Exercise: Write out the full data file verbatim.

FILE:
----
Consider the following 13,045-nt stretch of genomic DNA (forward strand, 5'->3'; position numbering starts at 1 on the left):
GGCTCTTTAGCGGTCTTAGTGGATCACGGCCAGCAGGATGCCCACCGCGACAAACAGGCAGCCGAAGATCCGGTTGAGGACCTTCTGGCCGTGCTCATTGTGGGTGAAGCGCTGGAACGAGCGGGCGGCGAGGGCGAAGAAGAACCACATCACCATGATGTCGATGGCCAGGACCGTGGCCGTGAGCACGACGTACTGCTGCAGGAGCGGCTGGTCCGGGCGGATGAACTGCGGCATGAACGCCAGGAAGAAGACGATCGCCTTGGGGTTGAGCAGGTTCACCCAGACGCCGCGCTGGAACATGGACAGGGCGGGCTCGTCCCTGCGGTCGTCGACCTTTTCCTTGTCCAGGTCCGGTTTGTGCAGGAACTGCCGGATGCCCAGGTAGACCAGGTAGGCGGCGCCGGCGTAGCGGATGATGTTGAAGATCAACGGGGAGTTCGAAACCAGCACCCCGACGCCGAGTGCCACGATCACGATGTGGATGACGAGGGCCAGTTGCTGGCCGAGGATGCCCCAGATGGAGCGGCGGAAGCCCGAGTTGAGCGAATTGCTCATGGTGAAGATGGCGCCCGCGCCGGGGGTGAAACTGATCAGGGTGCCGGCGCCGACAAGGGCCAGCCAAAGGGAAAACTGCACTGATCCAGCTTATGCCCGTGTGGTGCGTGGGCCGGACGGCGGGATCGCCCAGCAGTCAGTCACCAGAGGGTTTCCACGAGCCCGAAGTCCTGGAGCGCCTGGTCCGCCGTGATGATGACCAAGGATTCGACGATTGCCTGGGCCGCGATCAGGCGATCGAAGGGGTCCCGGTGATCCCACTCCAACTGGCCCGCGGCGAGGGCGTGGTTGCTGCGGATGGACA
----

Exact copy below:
Consider the following 13,045-nt stretch of genomic DNA (forward strand, 5'->3'; position numbering starts at 1 on the left):
GGCTCTTTAGCGGTCTTAGTGGATCACGGCCAGCAGGATGCCCACCGCGACAAACAGGCAGCCGAAGATCCGGTTGAGGACCTTCTGGCCGTGCTCATTGTGGGTGAAGCGCTGGAACGAGCGGGCGGCGAGGGCGAAGAAGAACCACATCACCATGATGTCGATGGCCAGGACCGTGGCCGTGAGCACGACGTACTGCTGCAGGAGCGGCTGGTCCGGGCGGATGAACTGCGGCATGAACGCCAGGAAGAAGACGATCGCCTTGGGGTTGAGCAGGTTCACCCAGACGCCGCGCTGGAACATGGACAGGGCGGGCTCGTCCCTGCGGTCGTCGACCTTTTCCTTGTCCAGGTCCGGTTTGTGCAGGAACTGCCGGATGCCCAGGTAGACCAGGTAGGCGGCGCCGGCGTAGCGGATGATGTTGAAGATCAACGGGGAGTTCGAAACCAGCACCCCGACGCCGAGTGCCACGATCACGATGTGGATGACGAGGGCCAGTTGCTGGCCGAGGATGCCCCAGATGGAGCGGCGGAAGCCCGAGTTGAGCGAATTGCTCATGGTGAAGATGGCGCCCGCGCCGGGGGTGAAACTGATCAGGGTGCCGGCGCCGACAAGGGCCAGCCAAAGGGAAAACTGCACTGATCCAGCTTATGCCCGTGTGGTGCGTGGGCCGGACGGCGGGATCGCCCAGCAGTCAGTCACCAGAGGGTTTCCACGAGCCCGAAGTCCTGGAGCGCCTGGTCCGCCGTGATGATGACCAAGGATTCGACGATTGCCTGGGCCGCGATCAGGCGATCGAAGGGGTCCCGGTGATCCCACTCCAACTGGCCCGCGGCGAGGGCGTGGTTGCTGCGGATGGACA